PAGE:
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story.lead_photo.caption (Arkansas Democrat-Gazette/Celia Storey)

What's that line? Something about not talking politics and religion in polite company?

It makes sense. Step into a political discussion, especially with someone whose views don't align with your own, and emotions can run high.

Of course, this is nothing new, but we seem to be in a particularly polarized political environment.

There is a constant stream of news and social media posts about the pandemic, protests against police violence, the election and a president whose words and actions draw diametrically opposed interpretations. The mere mention of politics at the dinner table can lead to scorched-earth scenarios complete with hurt feelings and damaged relationships.

But what if we learned how to speak about our politics civilly? What if we could talk politics with the family, friends, neighbors, even strangers who don't agree with us, not get angry and emotional — and actually learn something useful and positive?

Just after Donald Trump was elected president, a group began bringing people with opposing views together to respectfully discuss their differences and maybe even find some common ground.

Braver Angels was founded in December 2016 by David Blankenhorn, Bill Doherty and David Lapp who were disturbed by what they saw as a deepening political polarization across the nation.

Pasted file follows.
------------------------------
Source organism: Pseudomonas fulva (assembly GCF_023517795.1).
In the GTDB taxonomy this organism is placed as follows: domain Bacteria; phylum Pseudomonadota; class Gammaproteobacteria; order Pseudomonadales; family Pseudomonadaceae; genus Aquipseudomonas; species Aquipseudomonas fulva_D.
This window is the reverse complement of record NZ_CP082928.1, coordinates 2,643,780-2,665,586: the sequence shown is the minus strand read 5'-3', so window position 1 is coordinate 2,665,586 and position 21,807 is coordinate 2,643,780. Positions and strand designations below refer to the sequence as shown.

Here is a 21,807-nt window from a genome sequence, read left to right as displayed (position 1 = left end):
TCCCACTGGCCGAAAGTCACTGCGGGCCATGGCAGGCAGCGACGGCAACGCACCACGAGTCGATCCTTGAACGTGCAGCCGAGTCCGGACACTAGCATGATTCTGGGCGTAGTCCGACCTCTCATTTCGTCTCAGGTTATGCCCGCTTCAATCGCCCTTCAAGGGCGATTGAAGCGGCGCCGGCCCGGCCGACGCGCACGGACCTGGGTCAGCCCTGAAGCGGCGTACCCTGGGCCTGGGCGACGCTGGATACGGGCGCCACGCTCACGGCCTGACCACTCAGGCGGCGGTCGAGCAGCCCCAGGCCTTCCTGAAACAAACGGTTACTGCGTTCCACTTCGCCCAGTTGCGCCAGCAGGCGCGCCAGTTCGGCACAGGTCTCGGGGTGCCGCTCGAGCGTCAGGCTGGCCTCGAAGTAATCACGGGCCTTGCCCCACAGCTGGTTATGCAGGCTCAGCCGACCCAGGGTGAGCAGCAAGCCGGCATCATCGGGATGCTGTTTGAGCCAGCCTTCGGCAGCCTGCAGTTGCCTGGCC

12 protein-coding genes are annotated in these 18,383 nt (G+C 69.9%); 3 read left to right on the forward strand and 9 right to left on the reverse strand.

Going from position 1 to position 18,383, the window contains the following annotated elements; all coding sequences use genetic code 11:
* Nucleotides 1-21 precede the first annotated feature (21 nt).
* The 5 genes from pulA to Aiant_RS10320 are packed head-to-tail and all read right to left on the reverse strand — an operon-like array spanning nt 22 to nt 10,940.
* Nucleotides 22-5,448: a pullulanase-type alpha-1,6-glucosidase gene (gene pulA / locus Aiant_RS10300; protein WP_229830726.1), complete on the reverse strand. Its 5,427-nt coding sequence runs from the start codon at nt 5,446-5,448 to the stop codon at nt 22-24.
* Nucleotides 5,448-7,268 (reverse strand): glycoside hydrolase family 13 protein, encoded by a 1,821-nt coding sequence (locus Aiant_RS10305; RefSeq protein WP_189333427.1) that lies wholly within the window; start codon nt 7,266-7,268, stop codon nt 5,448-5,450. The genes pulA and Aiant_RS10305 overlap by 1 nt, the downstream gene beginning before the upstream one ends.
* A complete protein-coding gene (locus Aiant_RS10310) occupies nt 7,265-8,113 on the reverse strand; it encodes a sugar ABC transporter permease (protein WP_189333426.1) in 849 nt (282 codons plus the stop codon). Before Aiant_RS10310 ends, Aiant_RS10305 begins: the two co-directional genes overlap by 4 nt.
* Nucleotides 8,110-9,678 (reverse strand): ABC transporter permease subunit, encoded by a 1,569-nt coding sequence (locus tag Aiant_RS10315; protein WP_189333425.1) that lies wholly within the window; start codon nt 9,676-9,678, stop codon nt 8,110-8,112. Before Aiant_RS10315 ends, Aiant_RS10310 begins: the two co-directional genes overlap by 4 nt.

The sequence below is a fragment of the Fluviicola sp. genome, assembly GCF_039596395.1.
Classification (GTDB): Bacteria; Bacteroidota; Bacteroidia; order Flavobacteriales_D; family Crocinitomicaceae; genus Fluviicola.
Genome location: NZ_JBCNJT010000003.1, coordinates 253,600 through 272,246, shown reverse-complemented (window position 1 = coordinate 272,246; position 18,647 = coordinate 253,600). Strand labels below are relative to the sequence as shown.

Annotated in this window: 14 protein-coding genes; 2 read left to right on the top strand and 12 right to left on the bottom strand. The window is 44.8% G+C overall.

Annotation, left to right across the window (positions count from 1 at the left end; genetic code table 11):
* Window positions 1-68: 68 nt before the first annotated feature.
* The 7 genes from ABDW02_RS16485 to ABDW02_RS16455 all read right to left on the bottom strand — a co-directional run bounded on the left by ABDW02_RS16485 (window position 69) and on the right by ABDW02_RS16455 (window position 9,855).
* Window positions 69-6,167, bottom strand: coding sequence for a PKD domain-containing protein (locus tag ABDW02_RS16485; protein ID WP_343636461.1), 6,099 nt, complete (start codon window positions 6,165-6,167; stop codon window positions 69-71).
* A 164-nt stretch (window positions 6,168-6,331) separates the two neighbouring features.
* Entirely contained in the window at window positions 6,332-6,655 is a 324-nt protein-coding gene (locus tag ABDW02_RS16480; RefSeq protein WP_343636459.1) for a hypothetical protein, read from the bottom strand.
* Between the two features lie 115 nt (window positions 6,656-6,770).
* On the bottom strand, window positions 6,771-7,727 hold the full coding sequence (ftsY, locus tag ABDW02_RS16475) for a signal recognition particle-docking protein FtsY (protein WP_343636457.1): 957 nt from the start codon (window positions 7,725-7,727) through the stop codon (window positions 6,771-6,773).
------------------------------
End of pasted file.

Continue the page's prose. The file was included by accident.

At one of their first events, called the Red/Blue Workshop, they gathered 21 people — 10 Trump supporters and 11 supporters of Hillary Clinton — in South Lebanon, Ohio, to discuss their differences and learn one another's stories.

"They could listen to each other's points of view once they saw one another, not as stereotypes, but as neighbors in a country they shared," the group says in a statement at its website, braverangels.org.

There's even a Braver Angels pledge:

As individuals, we try to understand the other side's point of view, even if we don't agree with it.

In our communities, we engage those we disagree with, looking for common ground and ways to work together.

In politics, we support principles that bring us together rather than divide us.

■ ■ ■